In 2010, there were a number of rail strikes, for example on the London Underground and in Scotland, creating major, if localised, difficulties for staff trying to get to work. In the air too, industrial action by BA staff caused problems for business people travelling to business meetings in other parts of the globe, in addition to natural disasters such as the volcanic ash cloud.

In each case, businesses struggled to maintain ‘business as usual’ in the face of such transport disruption. Yet employers may have to prepare themselves for even greater disruption in the coming months, if the recent threats of industrial action in response to the government’s current austerity measures become a reality.

The impact of staff being unable to travel into the office has a particularly damaging effect on small and medium-sized businesses that suddenly find themselves without a fully functional workforce. Since these events can often be unpredictable, it’s essential to have continuity plans already in place that enable them to function effectively with limited impact to the day-to-day running of the business.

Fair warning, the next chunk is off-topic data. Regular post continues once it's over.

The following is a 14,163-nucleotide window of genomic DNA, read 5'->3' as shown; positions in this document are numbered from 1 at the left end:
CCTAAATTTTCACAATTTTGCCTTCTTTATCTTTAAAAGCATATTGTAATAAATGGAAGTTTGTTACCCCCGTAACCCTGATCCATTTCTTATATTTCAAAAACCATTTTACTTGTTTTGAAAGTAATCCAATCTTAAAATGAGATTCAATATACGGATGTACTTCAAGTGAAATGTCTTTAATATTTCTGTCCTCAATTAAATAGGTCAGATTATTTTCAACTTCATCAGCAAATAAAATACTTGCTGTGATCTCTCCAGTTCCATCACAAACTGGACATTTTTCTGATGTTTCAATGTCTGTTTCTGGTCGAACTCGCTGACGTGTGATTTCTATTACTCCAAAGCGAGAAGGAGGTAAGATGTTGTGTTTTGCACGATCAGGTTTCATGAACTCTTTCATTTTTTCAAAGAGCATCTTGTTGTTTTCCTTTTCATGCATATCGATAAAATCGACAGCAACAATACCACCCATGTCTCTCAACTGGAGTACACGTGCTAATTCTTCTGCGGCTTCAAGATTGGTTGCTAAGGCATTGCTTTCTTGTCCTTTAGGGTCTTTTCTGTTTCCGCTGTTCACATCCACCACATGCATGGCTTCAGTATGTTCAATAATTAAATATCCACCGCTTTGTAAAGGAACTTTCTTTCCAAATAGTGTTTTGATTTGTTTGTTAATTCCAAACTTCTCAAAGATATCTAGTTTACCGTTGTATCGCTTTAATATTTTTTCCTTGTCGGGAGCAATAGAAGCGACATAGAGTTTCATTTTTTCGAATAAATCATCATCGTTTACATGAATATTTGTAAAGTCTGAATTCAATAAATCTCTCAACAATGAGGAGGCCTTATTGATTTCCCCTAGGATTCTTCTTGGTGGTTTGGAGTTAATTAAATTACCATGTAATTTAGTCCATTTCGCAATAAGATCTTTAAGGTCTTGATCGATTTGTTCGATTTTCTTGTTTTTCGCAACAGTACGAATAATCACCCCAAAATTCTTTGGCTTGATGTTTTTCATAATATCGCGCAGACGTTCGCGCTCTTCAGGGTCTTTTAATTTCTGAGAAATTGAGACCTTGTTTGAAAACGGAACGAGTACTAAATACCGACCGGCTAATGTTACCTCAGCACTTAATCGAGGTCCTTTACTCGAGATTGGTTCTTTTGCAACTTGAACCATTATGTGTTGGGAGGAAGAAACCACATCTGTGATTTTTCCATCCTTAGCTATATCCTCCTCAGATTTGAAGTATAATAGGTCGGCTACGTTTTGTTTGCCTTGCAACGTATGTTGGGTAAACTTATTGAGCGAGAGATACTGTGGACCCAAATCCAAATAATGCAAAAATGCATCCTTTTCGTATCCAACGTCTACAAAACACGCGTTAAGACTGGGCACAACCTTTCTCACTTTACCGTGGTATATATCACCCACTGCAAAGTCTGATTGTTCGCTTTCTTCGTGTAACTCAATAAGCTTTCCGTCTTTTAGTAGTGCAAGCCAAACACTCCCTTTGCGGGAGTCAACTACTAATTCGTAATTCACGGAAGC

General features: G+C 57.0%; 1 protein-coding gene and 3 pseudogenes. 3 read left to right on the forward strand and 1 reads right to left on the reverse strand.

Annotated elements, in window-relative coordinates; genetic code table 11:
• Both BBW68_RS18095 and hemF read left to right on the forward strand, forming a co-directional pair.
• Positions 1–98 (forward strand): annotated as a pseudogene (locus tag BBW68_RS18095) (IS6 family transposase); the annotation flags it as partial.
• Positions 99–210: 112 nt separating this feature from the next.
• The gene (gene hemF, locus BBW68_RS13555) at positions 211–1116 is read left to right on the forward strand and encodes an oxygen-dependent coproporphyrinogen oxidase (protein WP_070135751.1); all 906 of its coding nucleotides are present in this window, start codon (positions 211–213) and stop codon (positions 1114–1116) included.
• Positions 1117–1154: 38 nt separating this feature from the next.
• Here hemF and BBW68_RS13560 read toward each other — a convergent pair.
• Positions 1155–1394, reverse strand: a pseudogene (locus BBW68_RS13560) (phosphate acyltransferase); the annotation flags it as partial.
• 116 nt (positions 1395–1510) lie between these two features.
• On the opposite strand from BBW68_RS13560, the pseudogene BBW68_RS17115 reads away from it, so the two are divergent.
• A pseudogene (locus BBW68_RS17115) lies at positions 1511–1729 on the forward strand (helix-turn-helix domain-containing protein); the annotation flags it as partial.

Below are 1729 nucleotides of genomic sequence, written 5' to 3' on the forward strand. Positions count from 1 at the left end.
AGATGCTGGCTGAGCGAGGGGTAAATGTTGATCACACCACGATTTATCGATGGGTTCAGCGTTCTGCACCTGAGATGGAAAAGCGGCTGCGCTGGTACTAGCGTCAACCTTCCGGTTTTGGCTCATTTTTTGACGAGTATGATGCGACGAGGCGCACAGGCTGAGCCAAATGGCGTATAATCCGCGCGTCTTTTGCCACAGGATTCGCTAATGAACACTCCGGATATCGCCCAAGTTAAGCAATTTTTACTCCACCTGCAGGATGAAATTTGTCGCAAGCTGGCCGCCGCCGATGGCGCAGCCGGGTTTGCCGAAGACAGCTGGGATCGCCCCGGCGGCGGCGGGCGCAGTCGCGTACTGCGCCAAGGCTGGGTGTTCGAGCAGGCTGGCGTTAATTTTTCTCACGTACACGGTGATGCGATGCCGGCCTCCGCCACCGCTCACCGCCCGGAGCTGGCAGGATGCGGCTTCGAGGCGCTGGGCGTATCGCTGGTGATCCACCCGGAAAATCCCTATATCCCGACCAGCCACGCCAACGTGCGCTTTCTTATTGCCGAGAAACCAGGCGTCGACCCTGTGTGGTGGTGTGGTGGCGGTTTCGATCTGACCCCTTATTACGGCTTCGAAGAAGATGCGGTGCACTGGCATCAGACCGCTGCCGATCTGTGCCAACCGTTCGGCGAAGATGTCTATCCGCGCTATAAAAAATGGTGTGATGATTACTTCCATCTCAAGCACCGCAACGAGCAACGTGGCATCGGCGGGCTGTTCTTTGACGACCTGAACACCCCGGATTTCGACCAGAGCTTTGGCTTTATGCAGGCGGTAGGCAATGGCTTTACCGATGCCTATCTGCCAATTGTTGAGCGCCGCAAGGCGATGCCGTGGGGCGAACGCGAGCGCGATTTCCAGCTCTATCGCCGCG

A key aspect of any such contingency plan is to ensure that employees can be productive working from home or other locations. With SaaS-based remote access and collaboration technologies, that are simple to use and affordable, businesses can be prepared for any disruption at any time.

Staff can easily and securely access their desktops and work with colleagues and clients in real time as if they are at the office, through easy secure online meetings.

Forewarned may be forearmed, as they say. Yet to be truly forearmed is to have in place such effective counter-measures which can kick in as and when circumstances demand, enabling staff to carry out their roles, irrespective of location.